Lisbonne Télégramme

Lisbonne Télégramme came about as the result of long distance emailing between Maritza Bossé-Pelchat and François Dufault of Montréal's The Blue Seeds. Maritza (originally a contestant on the inaugural season of the French-Canadian TV show Star Académie), took a sabbatical from Québec in 2012 and holed-up in the beautiful port city of Lisbon, Portugal. The correspondence between the pair cemented their collaboration and upon her return to Canada, Maritza and François enlisted fellow The Blue Seeds members Martin Farmer and Eric Rathé, and Lisbonne Télégramme was born.

Locked in the studio, and with the addition of violinist Sophie Trudeau of Montréal's avant-garde post-rockers Godspeed You! Black Emperor, the band's debut album "Miroir d'Automne" was recorded and released at the end of last month (yes March was a bumper month for album releases...)

The album opens with the melancholy "Au loin" and a weeping slide guitar, a song that has all the hallmarks of a country-folk number (it's a genre I've become somewhat familiar with over the past couple of years) - Maritza's voice - mournful, seductive, hypnotic - clinging to hope, is absolutely spellbinding. The lyrics perfectly capture the song's mood, "...Do not you see, in the distance my love?  The weight of the dark years have damaged forever..." yet which offer a glimmer of optimism, "...There, where already the drums beat, Do not you hear my love? (they sound better in French, naturalment...) 

This theme of love - or more often and accurately, aching hurt - is one that recurs over and over again. There is the most overwhelming mood of melancholy offered by "Je n'ose plus" and which features a middle eight of  sombre piano that perfectly captures the mood of the song. I'm surprised that no one has mentioned how much Maritza sounds like one of my favourite Québecoise Salomé Leclerc or how much this song could quite easily have been an out-take from the sublime "27 fois l'aurore". There's the atmospheric "Avant que l'on se noie" while "Miroir d'Automne" features another haunting piano melody which focus attention on the beguiling vocals. The song features deft touches of violin and harmonious choruses, especially on the angelic coda.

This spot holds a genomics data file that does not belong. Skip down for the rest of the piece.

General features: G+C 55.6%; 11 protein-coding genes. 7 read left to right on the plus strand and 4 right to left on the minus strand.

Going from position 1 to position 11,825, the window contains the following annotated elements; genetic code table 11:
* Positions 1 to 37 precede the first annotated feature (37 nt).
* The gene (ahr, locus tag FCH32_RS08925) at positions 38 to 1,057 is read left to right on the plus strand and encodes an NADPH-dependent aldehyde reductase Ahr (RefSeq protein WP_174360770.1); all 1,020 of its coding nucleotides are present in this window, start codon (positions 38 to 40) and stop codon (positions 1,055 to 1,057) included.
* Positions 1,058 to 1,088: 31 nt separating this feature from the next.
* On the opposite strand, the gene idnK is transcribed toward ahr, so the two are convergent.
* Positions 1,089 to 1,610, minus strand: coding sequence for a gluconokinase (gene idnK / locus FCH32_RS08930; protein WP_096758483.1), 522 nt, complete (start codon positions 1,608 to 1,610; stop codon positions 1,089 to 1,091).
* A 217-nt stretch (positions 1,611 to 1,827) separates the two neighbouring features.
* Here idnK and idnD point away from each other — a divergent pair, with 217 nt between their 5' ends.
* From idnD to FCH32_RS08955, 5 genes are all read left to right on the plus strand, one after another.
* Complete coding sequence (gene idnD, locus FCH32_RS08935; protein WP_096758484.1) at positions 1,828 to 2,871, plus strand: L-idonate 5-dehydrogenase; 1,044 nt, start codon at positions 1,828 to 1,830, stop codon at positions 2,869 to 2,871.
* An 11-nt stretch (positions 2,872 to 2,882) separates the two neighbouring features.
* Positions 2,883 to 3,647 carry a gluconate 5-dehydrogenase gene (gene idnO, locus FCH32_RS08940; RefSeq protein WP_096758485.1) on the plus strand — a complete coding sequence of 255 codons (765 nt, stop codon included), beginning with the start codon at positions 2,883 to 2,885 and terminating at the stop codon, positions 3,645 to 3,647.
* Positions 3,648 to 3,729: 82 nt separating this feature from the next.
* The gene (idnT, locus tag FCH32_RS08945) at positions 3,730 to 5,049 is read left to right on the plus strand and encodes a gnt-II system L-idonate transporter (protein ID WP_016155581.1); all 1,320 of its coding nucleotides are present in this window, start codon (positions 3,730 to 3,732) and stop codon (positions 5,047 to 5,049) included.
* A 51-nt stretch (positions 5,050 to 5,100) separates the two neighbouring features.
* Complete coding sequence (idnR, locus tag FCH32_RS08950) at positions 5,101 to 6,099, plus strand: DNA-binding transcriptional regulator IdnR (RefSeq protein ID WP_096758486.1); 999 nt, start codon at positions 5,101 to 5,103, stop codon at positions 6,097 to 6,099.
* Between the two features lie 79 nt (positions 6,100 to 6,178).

And then there are the songs that highlight the pain of separation;  the gorgeous return of the slide guitar on "Lisbonne sans toi" and "Où es-tu?", a song framed by Sophie Trudeau's sympathetic violin, its omnipresence during the song's chorus amplifies the hurt that distance brings, while along similar lines "Tant de souvenirs" is a song that hints at loss and of mourning.

"Fugitive" with its analogue synths (the majestic Mellotron) and heavily reverbed guitar create a soundtrack that wouldn't feel out of place in a Sergio Leone western (especially the musical pocket watch theme from "For a Few Dollars More"). But from here the song takes on an orchestral quality that is perfectly married to Maritza's deeply soulful voice, before the Mellotron fades to close, the protagonists stand ready to draw as soon as the music stops.

Finally,"Bientôt" and a song which features heavily in reviews amongst the Francophone-Québec press, drawing comparisons with and influences with Radiohead's "Paranoid Android." To these ears the song - a powerful tale of a fiery maelstrom engulfing the city and it's inhabitants - provides hints of both Forêt and the much missed Hôtel Morphée. It's a really atmospheric track that bristles with an undercurrent of menace and offer a noticeable change of pace and depth, suggesting that  Lisbonne Télégramme have much more to offer.

"Miroir d'Automne" is an incredibly textural album. Each of the nine tracks offers a tale of love, hurt, fear and hope. Incredibly melancholy, deeply atmospheric and hypnotically spellbinding, the songs leave an overwhelming desire to hear more...

I hesitate to suggest "Yearlist", give that in March alone there have been enough outstanding albums released to fill any discerning 'best of' list, but yes, I suspect I'll be featuring this album again...

Lisbonne Télégramme Website
"Miroir d'Automne" (Bandcamp)